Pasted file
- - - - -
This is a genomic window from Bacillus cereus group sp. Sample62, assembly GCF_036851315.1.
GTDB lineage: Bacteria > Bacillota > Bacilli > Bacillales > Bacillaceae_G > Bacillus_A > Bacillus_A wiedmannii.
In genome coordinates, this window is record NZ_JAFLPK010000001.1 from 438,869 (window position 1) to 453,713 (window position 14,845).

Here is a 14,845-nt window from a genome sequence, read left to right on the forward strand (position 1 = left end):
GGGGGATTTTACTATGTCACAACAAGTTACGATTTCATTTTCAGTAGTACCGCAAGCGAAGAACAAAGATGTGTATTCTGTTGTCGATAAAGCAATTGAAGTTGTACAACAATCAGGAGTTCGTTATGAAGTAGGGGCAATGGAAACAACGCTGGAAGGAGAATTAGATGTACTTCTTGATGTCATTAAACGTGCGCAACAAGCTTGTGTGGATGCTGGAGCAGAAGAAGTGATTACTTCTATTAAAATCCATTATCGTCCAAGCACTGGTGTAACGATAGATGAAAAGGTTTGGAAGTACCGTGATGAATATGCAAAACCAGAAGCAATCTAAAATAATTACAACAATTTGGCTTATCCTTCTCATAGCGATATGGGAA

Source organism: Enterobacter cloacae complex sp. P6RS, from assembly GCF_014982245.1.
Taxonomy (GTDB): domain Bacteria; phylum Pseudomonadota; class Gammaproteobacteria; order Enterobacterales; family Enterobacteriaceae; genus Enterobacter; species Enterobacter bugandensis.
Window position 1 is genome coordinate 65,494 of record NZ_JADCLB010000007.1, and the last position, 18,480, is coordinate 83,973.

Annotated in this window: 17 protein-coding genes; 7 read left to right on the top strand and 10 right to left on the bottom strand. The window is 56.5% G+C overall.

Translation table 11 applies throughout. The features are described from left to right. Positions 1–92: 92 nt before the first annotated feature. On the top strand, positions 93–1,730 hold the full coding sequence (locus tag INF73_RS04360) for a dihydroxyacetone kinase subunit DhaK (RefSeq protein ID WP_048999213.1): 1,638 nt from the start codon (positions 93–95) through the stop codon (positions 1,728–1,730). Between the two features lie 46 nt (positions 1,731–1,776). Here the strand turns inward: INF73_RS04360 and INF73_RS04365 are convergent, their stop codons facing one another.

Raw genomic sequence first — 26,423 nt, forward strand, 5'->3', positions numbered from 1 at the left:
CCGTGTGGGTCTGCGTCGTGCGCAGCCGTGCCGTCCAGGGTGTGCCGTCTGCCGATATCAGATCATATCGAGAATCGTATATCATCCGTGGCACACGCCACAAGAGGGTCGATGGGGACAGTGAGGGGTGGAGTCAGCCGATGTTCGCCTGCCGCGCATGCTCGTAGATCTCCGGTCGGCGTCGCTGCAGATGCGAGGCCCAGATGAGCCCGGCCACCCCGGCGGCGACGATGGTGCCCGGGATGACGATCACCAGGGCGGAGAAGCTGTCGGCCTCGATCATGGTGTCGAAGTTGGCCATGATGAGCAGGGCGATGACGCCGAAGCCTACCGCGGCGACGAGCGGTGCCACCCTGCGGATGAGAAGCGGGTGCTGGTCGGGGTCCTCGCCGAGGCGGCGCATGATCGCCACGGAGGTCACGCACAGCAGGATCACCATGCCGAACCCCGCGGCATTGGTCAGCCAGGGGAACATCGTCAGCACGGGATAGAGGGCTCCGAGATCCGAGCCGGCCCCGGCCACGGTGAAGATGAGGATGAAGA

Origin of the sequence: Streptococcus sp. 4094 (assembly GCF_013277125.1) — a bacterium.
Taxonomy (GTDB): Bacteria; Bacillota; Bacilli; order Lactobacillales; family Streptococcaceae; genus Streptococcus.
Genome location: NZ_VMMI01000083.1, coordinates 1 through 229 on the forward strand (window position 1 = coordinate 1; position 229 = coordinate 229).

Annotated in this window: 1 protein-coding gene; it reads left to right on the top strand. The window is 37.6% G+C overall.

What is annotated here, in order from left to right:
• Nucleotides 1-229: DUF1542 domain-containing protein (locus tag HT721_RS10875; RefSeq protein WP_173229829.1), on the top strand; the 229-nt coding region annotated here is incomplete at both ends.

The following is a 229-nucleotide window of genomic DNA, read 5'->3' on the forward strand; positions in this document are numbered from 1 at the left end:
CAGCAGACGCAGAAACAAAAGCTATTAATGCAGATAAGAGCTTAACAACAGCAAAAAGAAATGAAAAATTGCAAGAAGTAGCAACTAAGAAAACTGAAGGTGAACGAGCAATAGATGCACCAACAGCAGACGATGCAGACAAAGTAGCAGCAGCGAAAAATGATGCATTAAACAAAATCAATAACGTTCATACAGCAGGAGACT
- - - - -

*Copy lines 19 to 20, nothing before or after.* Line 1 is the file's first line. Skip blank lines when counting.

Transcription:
The following is a 229-nucleotide window of genomic DNA, read 5'->3' on the forward strand; positions in this document are numbered from 1 at the left end:
CAGCAGACGCAGAAACAAAAGCTATTAATGCAGATAAGAGCTTAACAACAGCAAAAAGAAATGAAAAATTGCAAGAAGTAGCAACTAAGAAAACTGAAGGTGAACGAGCAATAGATGCACCAACAGCAGACGATGCAGACAAAGTAGCAGCAGCGAAAAATGATGCATTAAACAAAATCAATAACGTTCATACAGCAGGAGACT